Schools were a great invention, and became quite well optimized, even in the absence of a theory of learning and development: For instance people put children of different ages into different classes (a massive improvement) and then saw the pattern (group by ability to teach effectively), and within ages had different ability levels in different classes, and routinely promoted or held back kids across years.
In the private world where people are paid for performance, we still do this: Your ski class will grade you by ability, ignoring age, then freely move you around during the week if your rate of progress is greater or lesser than expected. It works.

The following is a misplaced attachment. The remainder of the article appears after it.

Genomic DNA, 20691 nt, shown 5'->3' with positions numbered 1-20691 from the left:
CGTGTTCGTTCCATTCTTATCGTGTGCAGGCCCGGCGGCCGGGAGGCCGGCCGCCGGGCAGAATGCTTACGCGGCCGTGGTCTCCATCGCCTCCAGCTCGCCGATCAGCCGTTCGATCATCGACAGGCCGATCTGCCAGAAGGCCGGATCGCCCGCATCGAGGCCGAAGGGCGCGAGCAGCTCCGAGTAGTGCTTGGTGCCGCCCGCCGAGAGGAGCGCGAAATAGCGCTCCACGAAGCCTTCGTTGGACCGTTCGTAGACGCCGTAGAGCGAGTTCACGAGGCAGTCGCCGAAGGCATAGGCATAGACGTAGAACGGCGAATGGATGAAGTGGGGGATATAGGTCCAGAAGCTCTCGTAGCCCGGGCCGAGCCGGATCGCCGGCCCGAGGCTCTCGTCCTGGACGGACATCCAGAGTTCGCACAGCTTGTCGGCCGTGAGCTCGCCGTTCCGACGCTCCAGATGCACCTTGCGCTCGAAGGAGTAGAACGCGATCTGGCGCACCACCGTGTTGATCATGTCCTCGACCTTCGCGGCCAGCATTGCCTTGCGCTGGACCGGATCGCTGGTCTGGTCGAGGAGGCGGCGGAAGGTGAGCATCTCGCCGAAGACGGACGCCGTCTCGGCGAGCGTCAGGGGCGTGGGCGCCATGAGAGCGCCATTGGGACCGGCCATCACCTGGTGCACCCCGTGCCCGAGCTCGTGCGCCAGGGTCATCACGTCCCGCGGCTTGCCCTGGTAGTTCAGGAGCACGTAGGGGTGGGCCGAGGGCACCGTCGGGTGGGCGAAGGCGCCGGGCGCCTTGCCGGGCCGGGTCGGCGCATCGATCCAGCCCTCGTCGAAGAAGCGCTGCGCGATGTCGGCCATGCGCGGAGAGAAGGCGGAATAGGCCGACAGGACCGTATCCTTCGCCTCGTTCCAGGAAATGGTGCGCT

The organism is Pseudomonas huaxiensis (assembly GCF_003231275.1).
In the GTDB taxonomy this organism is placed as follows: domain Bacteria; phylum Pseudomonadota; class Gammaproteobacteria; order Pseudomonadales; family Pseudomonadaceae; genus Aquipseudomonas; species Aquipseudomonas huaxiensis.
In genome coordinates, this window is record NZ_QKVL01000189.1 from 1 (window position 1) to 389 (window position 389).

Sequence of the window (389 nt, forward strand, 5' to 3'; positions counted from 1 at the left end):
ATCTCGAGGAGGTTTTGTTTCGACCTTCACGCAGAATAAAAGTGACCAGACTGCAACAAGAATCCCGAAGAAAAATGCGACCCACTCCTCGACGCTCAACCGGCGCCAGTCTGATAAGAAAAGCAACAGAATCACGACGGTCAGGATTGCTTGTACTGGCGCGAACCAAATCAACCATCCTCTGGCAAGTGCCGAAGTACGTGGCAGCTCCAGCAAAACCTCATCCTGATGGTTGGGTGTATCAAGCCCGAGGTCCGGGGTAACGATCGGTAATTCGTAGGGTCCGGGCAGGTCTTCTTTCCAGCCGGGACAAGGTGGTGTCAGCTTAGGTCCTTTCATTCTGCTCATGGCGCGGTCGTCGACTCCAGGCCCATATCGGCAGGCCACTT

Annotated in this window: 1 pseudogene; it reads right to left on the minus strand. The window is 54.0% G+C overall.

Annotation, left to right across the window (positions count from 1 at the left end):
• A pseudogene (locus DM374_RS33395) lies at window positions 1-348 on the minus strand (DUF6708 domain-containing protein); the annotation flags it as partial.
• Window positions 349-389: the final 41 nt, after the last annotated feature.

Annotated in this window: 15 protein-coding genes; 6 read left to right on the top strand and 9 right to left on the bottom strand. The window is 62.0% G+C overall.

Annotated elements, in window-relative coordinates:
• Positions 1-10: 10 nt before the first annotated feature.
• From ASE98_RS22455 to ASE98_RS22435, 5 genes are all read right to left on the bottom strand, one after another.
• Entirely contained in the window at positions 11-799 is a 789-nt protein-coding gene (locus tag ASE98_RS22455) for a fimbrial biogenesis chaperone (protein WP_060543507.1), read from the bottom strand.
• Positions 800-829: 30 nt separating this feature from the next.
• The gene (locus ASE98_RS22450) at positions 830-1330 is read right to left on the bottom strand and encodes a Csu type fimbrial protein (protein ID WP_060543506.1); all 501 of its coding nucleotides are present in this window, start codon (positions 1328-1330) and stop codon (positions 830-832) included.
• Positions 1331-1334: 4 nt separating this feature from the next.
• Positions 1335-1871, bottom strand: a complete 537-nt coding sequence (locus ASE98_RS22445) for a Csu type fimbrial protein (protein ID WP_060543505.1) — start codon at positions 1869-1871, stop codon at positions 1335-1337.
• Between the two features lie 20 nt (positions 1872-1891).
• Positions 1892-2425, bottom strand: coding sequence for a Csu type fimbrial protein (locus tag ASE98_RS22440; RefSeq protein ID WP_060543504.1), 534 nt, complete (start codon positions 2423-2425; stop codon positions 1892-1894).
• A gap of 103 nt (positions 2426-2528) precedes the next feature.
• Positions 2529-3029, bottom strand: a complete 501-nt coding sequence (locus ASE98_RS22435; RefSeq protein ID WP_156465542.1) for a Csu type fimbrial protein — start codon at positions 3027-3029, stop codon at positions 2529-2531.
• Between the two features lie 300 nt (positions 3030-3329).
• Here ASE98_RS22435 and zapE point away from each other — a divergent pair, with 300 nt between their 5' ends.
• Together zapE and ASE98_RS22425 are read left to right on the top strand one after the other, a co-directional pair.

State-paid teachers, however, hate this. I don’t know why. How do they know to hate it? It causes the best learning outcome for all pupils, shifting the mean up, and probably not doing a lot to the variance: The bright kids will leap forward, but the less able kids won’t fall behind anymore, so I think overall the spread will be comparable.
I can understand why teachers want small class sizes: despite this the most expensive way to achieve the smallest of impacts on learning: It is just nicer to teach 10 kids than 30. But I don’t really understand why teachers go to the wall against streaming and setting.